Skip to main content

The City Journals

Crosswalk installed for pedestrian access to Mountview Park

Jan 18, 2017 04:09PM ● By Cassie Goff

The new pedestrian-activated crosswalk in front of Mountview Park on Fort Union Blvd. will provide residents from the other side of the street with a direct route to the park. Prior to the installation of this crosswalk, pedestrians had to venture to one of the two main intersections to cross the boulevard. (Cassie Goff/City Journals)

By Cassie Goff  |  [email protected]

Cottonwood Heights commuters may have noticed a new resident in the past few months. He found a home in front of Mountview Park, around 1620 E. Fort Union Blvd. This new resident is a pedestrian-friendly crosswalk.

Discussions about the installation of this crosswalk began in April 2016. Some comments from residents brought the need for this crosswalk to the city staff’s attention. Many residents residing in the neighborhoods across from the park would have to walk up to the intersection of 1700 E. Fort Union Blvd., or all the way down to the intersection at Park Center Drive and Fort Union Blvd., in order to cross the busy street.

During the city council meeting on April 26, Public Works Maintenance Field Supervisor Mike Allen discussed the installation of a high-intensity-activated crosswalk (HAWK) for that area. HAWK crosswalks consist of a red light that drivers must stop at when activated. These crosswalks are exceptionally common in the downtown area of Salt Lake.

Installation of the HAWK crosswalk was anticipated to begin in September, reliant on some issues being resolved. One of those issues was the location. “It has to be at least 100 feet from the other entrance (of the park). We may have to move it west,” Allen said.

A suggested way to alleviate this problem was to make the exit of Mountview Park into a ride-in and ride-out only, Allen said.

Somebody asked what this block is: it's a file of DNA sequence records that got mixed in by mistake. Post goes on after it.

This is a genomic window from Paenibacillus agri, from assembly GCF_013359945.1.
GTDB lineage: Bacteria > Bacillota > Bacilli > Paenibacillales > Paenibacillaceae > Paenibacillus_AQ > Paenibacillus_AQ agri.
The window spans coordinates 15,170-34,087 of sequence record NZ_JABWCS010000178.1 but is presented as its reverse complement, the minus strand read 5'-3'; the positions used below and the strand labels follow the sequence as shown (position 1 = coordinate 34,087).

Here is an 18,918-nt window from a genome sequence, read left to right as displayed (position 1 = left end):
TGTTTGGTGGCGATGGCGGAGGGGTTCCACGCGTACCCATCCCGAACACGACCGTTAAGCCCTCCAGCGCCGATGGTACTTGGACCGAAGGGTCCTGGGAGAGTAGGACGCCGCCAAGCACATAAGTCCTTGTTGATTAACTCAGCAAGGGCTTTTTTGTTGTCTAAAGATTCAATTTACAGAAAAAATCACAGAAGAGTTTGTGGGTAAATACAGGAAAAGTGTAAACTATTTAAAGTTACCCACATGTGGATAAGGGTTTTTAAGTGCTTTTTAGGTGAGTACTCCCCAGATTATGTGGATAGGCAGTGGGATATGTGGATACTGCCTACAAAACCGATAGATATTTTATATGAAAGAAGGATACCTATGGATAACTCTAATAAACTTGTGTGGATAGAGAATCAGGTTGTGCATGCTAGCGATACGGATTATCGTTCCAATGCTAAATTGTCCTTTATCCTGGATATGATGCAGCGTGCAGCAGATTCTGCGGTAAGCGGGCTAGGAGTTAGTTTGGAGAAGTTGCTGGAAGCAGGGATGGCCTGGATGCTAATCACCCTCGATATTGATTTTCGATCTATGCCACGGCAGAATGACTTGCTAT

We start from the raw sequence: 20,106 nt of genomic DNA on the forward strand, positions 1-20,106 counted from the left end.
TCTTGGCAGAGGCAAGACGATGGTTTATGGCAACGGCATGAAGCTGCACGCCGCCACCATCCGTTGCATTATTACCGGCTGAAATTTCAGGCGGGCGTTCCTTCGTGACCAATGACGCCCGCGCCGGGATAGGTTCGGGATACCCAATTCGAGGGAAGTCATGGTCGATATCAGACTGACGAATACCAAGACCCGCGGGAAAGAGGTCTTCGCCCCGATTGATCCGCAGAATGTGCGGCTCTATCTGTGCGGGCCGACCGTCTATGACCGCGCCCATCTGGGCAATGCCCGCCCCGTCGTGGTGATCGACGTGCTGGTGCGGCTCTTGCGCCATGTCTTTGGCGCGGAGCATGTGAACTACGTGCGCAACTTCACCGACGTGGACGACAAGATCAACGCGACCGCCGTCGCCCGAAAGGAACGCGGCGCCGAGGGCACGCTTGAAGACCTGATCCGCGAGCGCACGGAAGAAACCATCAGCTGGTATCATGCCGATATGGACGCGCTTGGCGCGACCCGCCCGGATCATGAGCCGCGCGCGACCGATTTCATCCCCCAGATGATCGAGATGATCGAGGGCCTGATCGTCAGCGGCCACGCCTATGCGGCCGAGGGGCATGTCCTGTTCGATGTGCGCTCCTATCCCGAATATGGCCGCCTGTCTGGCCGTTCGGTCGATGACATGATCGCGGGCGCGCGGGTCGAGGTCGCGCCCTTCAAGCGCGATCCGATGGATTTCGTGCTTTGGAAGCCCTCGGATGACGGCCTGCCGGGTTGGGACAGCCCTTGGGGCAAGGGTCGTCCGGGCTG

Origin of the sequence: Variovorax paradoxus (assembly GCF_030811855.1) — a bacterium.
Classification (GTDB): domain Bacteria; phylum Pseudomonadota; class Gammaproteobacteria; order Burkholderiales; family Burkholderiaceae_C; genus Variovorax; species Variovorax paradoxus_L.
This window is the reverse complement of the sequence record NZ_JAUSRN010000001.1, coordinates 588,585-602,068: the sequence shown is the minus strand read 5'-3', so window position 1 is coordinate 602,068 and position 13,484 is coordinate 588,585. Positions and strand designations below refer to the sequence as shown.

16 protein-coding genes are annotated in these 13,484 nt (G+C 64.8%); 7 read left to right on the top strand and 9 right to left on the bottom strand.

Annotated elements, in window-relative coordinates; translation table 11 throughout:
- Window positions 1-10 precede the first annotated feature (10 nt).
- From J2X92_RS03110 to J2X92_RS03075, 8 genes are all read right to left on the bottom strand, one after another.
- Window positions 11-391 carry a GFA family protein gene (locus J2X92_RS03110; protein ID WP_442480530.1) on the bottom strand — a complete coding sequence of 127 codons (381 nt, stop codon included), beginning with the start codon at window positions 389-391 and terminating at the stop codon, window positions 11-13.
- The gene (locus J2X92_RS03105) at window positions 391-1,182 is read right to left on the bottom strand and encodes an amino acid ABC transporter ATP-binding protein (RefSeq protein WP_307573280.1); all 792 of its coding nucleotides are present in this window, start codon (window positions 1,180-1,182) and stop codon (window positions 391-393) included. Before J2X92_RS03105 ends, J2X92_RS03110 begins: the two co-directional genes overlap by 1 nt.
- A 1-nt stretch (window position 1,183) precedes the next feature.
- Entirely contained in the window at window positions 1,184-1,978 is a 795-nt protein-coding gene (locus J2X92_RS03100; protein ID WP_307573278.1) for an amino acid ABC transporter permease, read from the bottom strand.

“Utilities may be the biggest hold-up,” Allen said. “We need lighting on both sides of the street. The overhead power lines may cause some issues.”

On May 10, appraisals for the crosswalk had been diverted to the 11 surrounding property owners. As the process continued, the staff members were open to comments and suggestions from the public. 

“One area that would concern the crosswalk installation had about 10 comments,” Allen said.

Alternate plans for the crosswalk were reported on June 14, as some of the requirements for a HAWK crosswalk were not going to be met for the proposed location. Specifically, the desired location would not meet the standard because some of the neighboring driveways were too close. This small distinction would necessitate left-turn lanes into the neighboring condos as well as into the park.

Instead, “we are going to try to get a pedestrian-activated signal there,” Allen said. “Design engineers and UDOT suggested that.”

The main difference between a HAWK crosswalk and a pedestrian-activated signal is the color of the light. A HAWK crosswalk requires a red stoplight, where the cars are required to stop as long as the light remains red. A pedestrian-activated crosswalk allows for flashing yellow lights, where cars are not required to stop when they are on. They notify the driver of a yield and to anticipate a stop for a pedestrian.

 “The HAWK crosswalk and the pedestrian-activated signals aren’t much different,” Allen said. “They are a lot different for the budget, though.”

The decision was made to move forward with the pedestrian-activated crosswalk. The project began in late October of last year with construction lasting approximately two weeks. By the time the holidays rolled around, the crosswalk was in full swing.

“It doesn’t mess with traffic patterns as much,” Allen said. “If no one is in the crosswalk, the cars can drive though. Traffic flow will be better.”

While the crosswalk initially experienced some minor technical difficulties, it is currently fully functioning. Over the winter season, it hasn’t experienced much pedestrian traffic, but anticipated use for the summer is high. Hopefully, it will allow the park to be more accessible for many residents.